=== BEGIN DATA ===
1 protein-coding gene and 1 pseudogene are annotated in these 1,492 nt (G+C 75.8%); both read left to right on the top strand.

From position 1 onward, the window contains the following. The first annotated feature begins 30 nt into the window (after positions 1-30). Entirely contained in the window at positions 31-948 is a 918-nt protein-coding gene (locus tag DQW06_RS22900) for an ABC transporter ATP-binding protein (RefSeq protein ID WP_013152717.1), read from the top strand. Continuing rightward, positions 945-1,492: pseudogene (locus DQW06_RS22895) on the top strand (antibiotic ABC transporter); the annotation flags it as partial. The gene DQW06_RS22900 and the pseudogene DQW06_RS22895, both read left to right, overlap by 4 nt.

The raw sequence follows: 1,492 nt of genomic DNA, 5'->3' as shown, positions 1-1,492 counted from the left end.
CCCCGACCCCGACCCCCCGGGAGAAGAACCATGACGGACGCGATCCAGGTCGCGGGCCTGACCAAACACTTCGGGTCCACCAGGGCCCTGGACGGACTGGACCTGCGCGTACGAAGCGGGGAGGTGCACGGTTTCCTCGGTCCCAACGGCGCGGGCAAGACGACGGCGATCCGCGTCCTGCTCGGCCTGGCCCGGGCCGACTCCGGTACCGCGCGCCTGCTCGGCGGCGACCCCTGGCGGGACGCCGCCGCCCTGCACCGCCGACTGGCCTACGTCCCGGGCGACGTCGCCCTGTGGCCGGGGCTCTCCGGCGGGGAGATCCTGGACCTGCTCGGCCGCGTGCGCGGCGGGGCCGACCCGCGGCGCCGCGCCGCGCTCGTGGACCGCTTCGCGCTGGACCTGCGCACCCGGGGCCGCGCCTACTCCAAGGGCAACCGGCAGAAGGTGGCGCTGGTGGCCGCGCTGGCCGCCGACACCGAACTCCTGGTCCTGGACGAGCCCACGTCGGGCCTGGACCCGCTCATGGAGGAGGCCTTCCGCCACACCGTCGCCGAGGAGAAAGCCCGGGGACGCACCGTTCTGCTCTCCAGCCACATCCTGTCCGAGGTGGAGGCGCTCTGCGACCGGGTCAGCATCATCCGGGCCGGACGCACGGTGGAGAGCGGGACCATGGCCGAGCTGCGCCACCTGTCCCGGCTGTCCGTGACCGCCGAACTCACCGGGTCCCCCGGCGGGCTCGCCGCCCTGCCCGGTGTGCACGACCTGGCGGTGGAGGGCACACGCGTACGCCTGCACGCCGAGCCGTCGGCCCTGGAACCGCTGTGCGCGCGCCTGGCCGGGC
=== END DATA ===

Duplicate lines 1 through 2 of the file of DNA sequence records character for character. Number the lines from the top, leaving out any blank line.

1 protein-coding gene and 1 pseudogene are annotated in these 1,492 nt (G+C 75.8%); both read left to right on the top strand.

From position 1 onward, the window contains the following. The first annotated feature begins 30 nt into the window (after positions 1-30). Entirely contained in the window at positions 31-948 is a 918-nt protein-coding gene (locus tag DQW06_RS22900) for an ABC transporter ATP-binding protein (RefSeq protein ID WP_013152717.1), read from the top strand. Continuing rightward, positions 945-1,492: pseudogene (locus DQW06_RS22895) on the top strand (antibiotic ABC transporter); the annotation flags it as partial. The gene DQW06_RS22900 and the pseudogene DQW06_RS22895, both read left to right, overlap by 4 nt.